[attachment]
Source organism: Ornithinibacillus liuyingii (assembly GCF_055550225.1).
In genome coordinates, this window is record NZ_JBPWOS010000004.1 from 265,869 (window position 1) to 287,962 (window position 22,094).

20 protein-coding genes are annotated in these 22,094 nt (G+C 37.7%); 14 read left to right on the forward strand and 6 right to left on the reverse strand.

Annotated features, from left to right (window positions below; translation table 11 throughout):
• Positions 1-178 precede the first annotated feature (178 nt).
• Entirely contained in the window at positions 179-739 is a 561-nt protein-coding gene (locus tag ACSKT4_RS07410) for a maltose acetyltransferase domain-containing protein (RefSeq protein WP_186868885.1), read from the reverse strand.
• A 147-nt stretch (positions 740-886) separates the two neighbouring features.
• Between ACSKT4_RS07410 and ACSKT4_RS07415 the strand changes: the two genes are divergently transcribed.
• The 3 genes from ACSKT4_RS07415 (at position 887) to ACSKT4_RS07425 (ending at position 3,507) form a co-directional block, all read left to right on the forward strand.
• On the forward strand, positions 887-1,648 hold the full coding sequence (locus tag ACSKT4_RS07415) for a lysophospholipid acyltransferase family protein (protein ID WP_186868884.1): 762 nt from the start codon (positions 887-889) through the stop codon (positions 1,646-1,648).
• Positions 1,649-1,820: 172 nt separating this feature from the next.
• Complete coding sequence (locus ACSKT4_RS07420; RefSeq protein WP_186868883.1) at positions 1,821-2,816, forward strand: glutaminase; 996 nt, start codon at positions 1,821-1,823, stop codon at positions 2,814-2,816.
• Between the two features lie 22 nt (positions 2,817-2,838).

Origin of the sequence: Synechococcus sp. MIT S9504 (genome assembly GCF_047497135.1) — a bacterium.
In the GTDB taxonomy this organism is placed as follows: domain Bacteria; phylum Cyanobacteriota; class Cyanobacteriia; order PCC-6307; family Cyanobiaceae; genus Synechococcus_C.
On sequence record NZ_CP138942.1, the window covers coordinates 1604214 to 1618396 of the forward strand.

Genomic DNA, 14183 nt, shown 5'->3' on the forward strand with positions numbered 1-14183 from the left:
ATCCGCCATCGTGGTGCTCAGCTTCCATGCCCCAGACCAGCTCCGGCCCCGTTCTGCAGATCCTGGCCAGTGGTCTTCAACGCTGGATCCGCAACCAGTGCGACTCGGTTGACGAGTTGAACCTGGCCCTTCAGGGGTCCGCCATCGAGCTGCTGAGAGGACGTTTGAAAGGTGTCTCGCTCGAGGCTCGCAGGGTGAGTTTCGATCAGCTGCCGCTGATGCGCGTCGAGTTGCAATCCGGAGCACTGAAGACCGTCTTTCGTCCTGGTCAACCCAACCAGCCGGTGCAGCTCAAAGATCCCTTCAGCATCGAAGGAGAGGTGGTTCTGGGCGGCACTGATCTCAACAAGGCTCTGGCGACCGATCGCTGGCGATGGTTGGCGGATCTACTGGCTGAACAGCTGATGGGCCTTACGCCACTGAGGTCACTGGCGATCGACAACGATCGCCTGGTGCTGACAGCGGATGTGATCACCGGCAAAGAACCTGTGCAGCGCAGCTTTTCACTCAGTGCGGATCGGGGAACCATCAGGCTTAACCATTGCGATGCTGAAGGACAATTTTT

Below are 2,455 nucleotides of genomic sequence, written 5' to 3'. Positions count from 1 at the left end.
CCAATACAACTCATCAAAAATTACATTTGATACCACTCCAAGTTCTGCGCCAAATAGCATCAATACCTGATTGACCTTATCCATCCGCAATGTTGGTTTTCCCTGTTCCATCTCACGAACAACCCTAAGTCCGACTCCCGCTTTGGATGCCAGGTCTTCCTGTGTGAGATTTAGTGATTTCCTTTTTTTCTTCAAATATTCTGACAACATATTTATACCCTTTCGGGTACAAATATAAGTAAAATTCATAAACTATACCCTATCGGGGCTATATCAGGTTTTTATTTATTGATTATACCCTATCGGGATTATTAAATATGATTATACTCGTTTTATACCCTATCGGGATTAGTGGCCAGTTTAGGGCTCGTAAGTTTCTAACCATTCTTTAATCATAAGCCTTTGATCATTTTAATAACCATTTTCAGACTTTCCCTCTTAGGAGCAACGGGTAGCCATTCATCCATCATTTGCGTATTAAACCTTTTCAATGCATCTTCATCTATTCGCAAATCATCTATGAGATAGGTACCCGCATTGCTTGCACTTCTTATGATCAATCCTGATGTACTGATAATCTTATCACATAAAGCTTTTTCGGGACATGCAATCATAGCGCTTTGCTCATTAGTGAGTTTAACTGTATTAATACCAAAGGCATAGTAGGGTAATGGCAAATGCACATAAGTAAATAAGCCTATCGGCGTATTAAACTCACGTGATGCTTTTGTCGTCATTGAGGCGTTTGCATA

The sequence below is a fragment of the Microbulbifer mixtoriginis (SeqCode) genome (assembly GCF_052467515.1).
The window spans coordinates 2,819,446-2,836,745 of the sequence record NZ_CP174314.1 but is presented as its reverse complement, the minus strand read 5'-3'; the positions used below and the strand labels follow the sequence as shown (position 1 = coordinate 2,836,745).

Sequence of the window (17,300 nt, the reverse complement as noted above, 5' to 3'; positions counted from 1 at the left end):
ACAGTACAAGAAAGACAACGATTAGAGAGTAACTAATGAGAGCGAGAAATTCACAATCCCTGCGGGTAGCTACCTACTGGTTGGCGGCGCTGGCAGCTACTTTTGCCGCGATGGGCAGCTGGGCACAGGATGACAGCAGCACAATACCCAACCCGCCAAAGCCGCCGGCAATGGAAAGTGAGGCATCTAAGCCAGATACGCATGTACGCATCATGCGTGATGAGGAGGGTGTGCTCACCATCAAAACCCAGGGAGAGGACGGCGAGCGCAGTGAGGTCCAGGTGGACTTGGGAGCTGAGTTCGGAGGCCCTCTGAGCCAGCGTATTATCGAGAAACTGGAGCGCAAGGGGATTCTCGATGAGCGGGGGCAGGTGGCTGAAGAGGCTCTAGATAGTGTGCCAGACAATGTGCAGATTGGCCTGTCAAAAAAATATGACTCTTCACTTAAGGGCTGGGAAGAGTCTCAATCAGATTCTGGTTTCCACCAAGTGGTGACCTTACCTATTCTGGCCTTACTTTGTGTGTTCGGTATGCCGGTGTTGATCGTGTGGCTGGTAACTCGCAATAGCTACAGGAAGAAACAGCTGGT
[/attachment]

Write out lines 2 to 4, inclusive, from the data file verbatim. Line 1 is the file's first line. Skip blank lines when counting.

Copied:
In genome coordinates, this window is record NZ_JBPWOS010000004.1 from 265,869 (window position 1) to 287,962 (window position 22,094).

20 protein-coding genes are annotated in these 22,094 nt (G+C 37.7%); 14 read left to right on the forward strand and 6 right to left on the reverse strand.

Annotated features, from left to right (window positions below; translation table 11 throughout):